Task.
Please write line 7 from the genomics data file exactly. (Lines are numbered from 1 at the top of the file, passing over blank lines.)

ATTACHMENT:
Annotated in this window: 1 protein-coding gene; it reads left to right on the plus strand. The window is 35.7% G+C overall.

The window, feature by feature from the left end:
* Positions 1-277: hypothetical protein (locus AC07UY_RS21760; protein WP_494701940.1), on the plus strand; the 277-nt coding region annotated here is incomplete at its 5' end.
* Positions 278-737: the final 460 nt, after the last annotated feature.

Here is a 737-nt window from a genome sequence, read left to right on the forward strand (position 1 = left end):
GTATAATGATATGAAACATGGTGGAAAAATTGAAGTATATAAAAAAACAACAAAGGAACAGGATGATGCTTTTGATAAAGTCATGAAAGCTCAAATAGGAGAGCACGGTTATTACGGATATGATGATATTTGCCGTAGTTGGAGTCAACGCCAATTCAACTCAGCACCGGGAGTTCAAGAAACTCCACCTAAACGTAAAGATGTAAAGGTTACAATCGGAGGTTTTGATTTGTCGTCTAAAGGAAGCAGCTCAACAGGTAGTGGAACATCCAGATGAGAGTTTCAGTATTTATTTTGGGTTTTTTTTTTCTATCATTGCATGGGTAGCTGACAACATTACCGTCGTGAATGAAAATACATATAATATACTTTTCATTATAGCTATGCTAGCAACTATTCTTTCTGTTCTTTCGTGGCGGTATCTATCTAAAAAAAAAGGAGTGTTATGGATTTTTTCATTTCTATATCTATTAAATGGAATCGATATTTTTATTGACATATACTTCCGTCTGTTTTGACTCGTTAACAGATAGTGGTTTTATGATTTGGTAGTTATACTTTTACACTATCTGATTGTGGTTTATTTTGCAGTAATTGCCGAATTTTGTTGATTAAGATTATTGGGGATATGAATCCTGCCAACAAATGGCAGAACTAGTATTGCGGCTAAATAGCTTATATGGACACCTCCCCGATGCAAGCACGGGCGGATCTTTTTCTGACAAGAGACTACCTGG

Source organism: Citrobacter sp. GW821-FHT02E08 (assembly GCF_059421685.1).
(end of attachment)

Source organism: Citrobacter sp. GW821-FHT02E08 (assembly GCF_059421685.1).